Chemistry 130 ● Chemistry and the Environment

Professor Smita Bala ● MWF 1:00-1:50 or MWF 3:00-3:50

3 credits. Available to anyone in the university, this course provides substantial treatment, with demonstrations, of the chemistry involved in consumer concerns (food additives, medicines, detergents, etc.), air and water pollution, elementary biochemistry, and the general question of power generation and utilization (fuel cells, solar energy conversion, nuclear energy, etc.). No knowledge of chemistry is assumed, but it is hoped the student will have had high school chemistry or its equivalent. Prerequisites: None. University Studies: 2A. CAS: Natural Science. SUS: Natural Sciences.

 

Engineering 303 Engineering Economy

Professor Jeffrey Beaudry TuTh 8:00-9:15

Professor Farzad Azadivar TuTh 11:00-12:15

3 credits. Concepts and methods of engineering economics for decision making in engineering. Introduction of common methods of present worth analysis, rate of return, replacement analysis, and decision making under risk. Market evaluation of technology in competitive world markets including technological change, the environment, public goods and governmental trade policies. Prerequisite: For students in the College of Engineering only. University Studies: 4B. SUS: Economy, Society & Policy.

 

Fine Arts 223-01 ● Nature Drawing I

Instructor TBA ● MW 4:00-6:45, Star Store Campus

3 credits. In this class, you will learn to draw based on direct observation of flowers, plants, and other natural forms. Black and white media are used in Nature Drawing I. Prerequisite: None. SUS: Arts, Thought & Media.

 

Management 312 ● The Legal Framework of Business

Professor Richard Golen ● TuTh 8:00-9:15, TuTh 9:30-10:45, or TuTh 12:30-1:45

3 credits. The highlights of law school in one semester, plus highlights of sustainable business. Topics related to sustainability include: corporations, law-making, how agencies regulate, and how liability is established when people are hurt. Prerequisites: Sophomore standing and declared Sustainability Studies minor. SUS: Economy, Society & Policy

 

Marine Science 110-01 ● Natural Hazards and the Ocean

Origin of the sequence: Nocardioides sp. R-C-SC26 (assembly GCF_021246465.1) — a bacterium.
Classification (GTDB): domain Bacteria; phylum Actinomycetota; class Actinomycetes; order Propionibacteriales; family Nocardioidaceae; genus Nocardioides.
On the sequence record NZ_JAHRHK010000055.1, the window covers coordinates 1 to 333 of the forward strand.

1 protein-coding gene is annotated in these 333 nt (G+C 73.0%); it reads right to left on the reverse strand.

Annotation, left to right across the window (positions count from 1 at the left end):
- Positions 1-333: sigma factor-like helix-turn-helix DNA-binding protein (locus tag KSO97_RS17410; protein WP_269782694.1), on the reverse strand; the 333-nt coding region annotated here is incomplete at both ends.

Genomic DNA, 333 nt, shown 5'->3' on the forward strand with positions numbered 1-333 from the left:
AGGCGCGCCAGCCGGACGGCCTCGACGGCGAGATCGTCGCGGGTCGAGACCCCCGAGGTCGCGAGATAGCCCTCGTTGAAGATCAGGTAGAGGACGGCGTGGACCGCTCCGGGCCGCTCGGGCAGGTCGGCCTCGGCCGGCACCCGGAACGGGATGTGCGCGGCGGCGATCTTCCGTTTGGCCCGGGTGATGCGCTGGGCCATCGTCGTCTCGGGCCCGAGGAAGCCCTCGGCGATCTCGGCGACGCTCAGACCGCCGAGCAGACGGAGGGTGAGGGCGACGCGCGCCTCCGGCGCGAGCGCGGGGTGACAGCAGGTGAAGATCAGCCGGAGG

Instructor TBA ● TuTh 2:00-3:15

3 credits. Natural Hazards & the Ocean is intended to educate students about the roles of the oceans in such natural hazards as hurricanes, earthquakes, global warming, and tsunamis. The course will address student curiosity about these ocean-related hazards, by presenting a conceptual understanding of the relevant underlying ocean-atmosphere, and earth mediated mechanisms. The students will be presented in lecture and through their readings about how the application of the scientific method (a) overturned historical Misunderstandings of Earth geology; (b) explains the far-reaching effects of ocean storm generated waves; (c) relates deep ocean earthquakes to tsunamis; and (d) relates how dust from the North African deserts is related to hurricane generation. Prerequisites: None. University Studies: 2A. CAS: Natural Science. SUS: Natural Sciences.

 

Mechanical Engineering 437 Fuel Cells

Professor Sankha Bhowmick ● MWF 9:00-9:50

3 credits. Fundamental engineering principles of fuel cells. Thermodynamics, Reaction Kinetics, Charge and Mass Transport associated with fuel cells will be developed. Characteristics performance evaluation of fuel cells will be discussed. This will be followed by analysis of various types of fuel cells. Prerequisite: MNE 220. SUS: Natural Sciences.

 

Physics 162-01 ● Science, Technology, & Society II: The Environment

Professor John Silva ● MWF 12:00-12:50 PM

3 credits. This course studies current environmental issues and their relations to technological choices. For example, air and water quality are examined in relation to the use of various renewable and non-renewable energy resources. The course is non-mathematical. Prerequisites: None. University Studies: 2B. CAS: Natural Science. SUS: Natural Sciences.